Dara Polenchi-Quinn moved her framing gallery, Galleria d’Arte, from another location in Ridgefield to be a part of GBCCC, and says “I love the interaction with all of the artists here. I started teaching framing and matting classes in my studio and I am able to devote a lot of time to restoration work. This move has been wonderful for me.”  Adds Susan Neilly, co-Governor of the Weston Music Center, a not-for-profit music school that had been operating out of Weston’s Emmanuel Church before it moved to GBCCC, “We fell in love with the space, and now hold many of our cello and violin classes here. Many of our students come from Redding and Ridgefield.”  The music school was so happy with the space that it donated a grand piano for everyone to use.
The building contains several art studios available to artists for an hourly fee. There are days when a model is scheduled for several hours; typically 10-15 artists are showing up for these events. Several artists also use studio space to teach classes to students of all levels and ages. 
GBCCC also hosts a variety of events such as workshops, concerts, movies, community dances, flower shows, and the occasional corporate meeting, as well as artists’ tag sales, holiday decoration and wreath-making events and a Christmas Sale in its Main Hall.
The Latest Addition 
Described as the “missing piece of the puzzle” by Hegnauer, Wire Mill Academy opened at GBCCC in September, offering classes in acting, singing, and movement for the stage for children in kindergarten through high school. About three years ago, Wire Mill co-founder, Sarah Pfisterer, remembers watching her daughter’s soccer game at the field in front of the empty building. “I knew immediately that it would be a wonderful place to open a theater arts school, but I was not ready to make the commitment.”  Early in 2011, Sarah, along with her husband, Rick Hilsabeck, and their good friend, Mary Jo Duffy, decided the time was right. When they discovered there was space available at the Gilbert & Bennett Community Cultural Center, Sarah knew it was kismet.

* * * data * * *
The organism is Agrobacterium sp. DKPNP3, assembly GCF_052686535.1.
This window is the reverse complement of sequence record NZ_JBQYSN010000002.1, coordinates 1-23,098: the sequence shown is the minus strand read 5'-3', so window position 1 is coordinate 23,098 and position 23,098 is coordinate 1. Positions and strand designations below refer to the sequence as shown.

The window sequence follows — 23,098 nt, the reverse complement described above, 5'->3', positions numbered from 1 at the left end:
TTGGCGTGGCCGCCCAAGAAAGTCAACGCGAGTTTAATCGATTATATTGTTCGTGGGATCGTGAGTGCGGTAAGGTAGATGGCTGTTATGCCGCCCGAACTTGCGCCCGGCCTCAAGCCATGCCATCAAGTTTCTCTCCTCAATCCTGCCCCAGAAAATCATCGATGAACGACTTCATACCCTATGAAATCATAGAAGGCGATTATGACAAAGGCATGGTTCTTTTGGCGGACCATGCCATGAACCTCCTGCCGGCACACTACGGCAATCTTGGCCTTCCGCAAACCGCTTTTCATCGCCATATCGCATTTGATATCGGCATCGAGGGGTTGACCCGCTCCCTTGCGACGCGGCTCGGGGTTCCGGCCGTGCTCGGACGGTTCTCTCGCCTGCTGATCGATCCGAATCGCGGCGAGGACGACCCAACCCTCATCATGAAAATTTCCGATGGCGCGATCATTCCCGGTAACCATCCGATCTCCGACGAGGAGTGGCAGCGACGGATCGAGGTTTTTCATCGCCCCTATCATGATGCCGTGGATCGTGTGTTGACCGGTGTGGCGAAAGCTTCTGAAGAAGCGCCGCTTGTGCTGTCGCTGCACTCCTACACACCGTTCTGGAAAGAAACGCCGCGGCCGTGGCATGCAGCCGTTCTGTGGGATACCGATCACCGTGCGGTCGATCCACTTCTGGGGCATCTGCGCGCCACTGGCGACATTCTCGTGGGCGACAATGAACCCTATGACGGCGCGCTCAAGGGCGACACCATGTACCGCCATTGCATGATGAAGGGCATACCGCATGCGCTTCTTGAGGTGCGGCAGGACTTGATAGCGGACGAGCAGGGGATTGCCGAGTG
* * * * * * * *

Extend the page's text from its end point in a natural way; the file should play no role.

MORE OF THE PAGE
As accomplished Broadway performers and seasoned educators with a passion for working with children, launching a theater arts school was a natural evolution for the three friends. Their goal with Wire Mill Academy is simple. Explains Mary Jo, “We want every child to discover the power of creative expression. It is important to us that they enjoy the journey. They don’t need to be aware that they are learning so much through the process.” Rick adds, “We are giving them a foundation in the theater arts. If they choose to pursue it further, that’s great. But it is not necessary. We just want them to have fun while they are with us.”  
Moving Forward
Not one to rest on her laurels, Hegnauer says she hopes, in the future, to make the building “green” and go off the grid. The GCA, along with the Town of Wilton, has been evaluating proposals for solar panels to be installed on the flat roof. The conditions are so ideal that the panels should quickly pay for themselves and, in fact, earn extra money for the center each month. For an organization, that despite a shoestring budget, has so quickly established itself as a vibrant, interactive place for artists and as a cultural center for the community, this would be a great advantage.
Still new, GBCCC does not have a website, but Pat Hegnauer can be reached at 203-544-0056.